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Last semester, I had a midterm. Actually, I had several, but this one made me think. I was studying abroad in Paris at the time and when I was scheduled to have a dinner with my host family the night before this particular midterm, I planned on begging out of the dinner just to study. But when my host invited several friends to dinner for the sole purpose of meeting me, I knew my plan would be impossible.

Instead, I ended up doing what all of us here at the “Greatest University in the Greatest City in the world” have done at one point or another: I deprived myself of sleep so I could prepare for an assignment. I went to bed as soon as the guests left at 11:30 p.m., and then woke up at 3:15 a.m. to study for the midterm that would begin in six hours. I studied, took the test, and I think it went fine. However, in my tired and grumpy state, I finally understood the ritual that followed for the veiled boasting that it was. Every time a friend asked me how I was and how my day was going, I regaled them with the above story. “I’m so tired,” I bragged to my sympathetic audience while dramatically pouring myself another cup of caffeinated tea, “I’m honestly not even functioning right now.”

But why did I say that? Yes, I was tired, it’s true, but why did I feel the need to tell everyone and work it into unrelated conversations? As I repeated this story multiple times throughout my day, I realized that I was showing off my lack of sleep as if it were an accomplishment because it gave me an excuse if I did poorly on that midterm.

All of us at Columbia do this. It seems it’s become a common interaction on campus—you say hi, you ask how the other person is, and they tell you how exhausted they are and how much they have to get done. You sympathize, perform your half of the ritual in turn, and then the two of you part ways to go watch Netflix in Butler and to do it all again next time. It also shows up in the strange cultural mirror that is the columbia buy sell memes Facebook page: When we scroll endlessly instead of writing our papers, we’re not only participating in Columbia’s procrastination and performative exhaustion culture but actively supporting it. If other students on the memes page are flaunting their own sleeplessness and stress, it’s hard to not participate in that competition too.

When I really examine this phenomenon, it gets even more bizarre. If we all want to seem busy all the time, isn’t that self-defeating? Why is this desire to seem constantly overwhelmed so prevalent at Columbia? We’re all capable students; why do so many of us live this self-defeating lifestyle? During one of the first weeks of GS’s mandatory orientation class, University Studies, my professor gave me an answer: The amount of homework given by Columbia professors is impossible by design.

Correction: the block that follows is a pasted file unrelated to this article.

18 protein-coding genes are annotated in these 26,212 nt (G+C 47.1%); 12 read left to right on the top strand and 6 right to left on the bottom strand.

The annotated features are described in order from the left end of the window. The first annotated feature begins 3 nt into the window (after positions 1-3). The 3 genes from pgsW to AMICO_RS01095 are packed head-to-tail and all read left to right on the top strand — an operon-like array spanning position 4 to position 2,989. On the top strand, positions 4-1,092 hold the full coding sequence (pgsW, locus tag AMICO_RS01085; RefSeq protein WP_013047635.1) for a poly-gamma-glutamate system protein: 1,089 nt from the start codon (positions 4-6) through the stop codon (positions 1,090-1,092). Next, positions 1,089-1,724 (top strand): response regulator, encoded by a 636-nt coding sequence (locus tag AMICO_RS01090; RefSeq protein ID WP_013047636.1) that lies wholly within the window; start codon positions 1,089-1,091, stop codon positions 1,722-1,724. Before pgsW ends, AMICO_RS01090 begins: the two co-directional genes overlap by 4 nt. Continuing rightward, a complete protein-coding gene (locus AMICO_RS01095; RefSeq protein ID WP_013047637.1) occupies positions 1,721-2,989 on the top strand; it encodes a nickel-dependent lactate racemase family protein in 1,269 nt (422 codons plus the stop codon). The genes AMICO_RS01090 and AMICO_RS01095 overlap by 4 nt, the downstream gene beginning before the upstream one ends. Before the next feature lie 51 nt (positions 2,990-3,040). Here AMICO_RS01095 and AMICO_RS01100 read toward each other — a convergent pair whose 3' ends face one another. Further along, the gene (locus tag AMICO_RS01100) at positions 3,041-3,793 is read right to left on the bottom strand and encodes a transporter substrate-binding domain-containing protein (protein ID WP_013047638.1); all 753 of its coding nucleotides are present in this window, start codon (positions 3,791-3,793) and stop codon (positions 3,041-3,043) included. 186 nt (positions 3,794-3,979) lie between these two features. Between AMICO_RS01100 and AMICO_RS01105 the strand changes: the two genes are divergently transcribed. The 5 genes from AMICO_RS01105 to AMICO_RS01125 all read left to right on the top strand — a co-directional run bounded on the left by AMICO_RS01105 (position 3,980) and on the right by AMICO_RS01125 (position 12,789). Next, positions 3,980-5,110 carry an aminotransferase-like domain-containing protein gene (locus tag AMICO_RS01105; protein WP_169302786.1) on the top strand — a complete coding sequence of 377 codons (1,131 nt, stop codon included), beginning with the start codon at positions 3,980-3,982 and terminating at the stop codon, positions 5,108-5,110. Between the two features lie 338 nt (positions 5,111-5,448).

“You won’t ever have a week where you finish all your homework,” she told us while handing out study schedules. I didn’t believe her at the time, and I still have my moments of doubt. However, I soon learned that this was true. It seemed as if professors wanted us to prioritize our work efficiently. Surely such a system would drive exhausted students to their breaking point more reliably than it would teach them time management skills. Surely the main focus of Columbia should be real education, and engaging with the materials, instead of frantically shuffling work and deadlines and personal engagements.

I honestly don’t know why professors would give more work than they know can be done, but I know and have felt the effects of it. I’ve lived the weekends in Butler, the stress culture, and the imposter syndrome.

We talk a lot about self-care here and a lot about feeling guilty when we do care for ourselves. Mostly, my version of self-care has consisted of a jar of face mask and my membership to Dodge. Now I’ll be adding some things, though, in an effort to treat myself a little better: I’m going to actually sleep more, not just because Ariana Huffington told me to in that one TED talk, but because I feel better about the world when I do.

Self-care should mean eating well, actually going to Dodge, and giving myself enough time to do my homework in a way that makes me proud. This means not only using my time more wisely and preparing for assignments instead of cramming everything into the last moment, but also not bragging about how tired I am when Columbia’s intentionally overwhelming workload means that I’m not able to do that.

It includes trying to change our culture of performative exhaustion, seven to eight hours at a time.

Megan Howard is a third-year student at GS, majoring in political science and business management while spending way too much time on columbia buy sell memes. If you wish to share an opinion, disagree, or discuss NY’s bubble tea scene, her email is mh3701@columbia.edu.

To respond to this op-ed, or to submit an op-ed, contact opinion@columbiaspectator.com.

Exhaustion Performativity Competition Midterm Student Life
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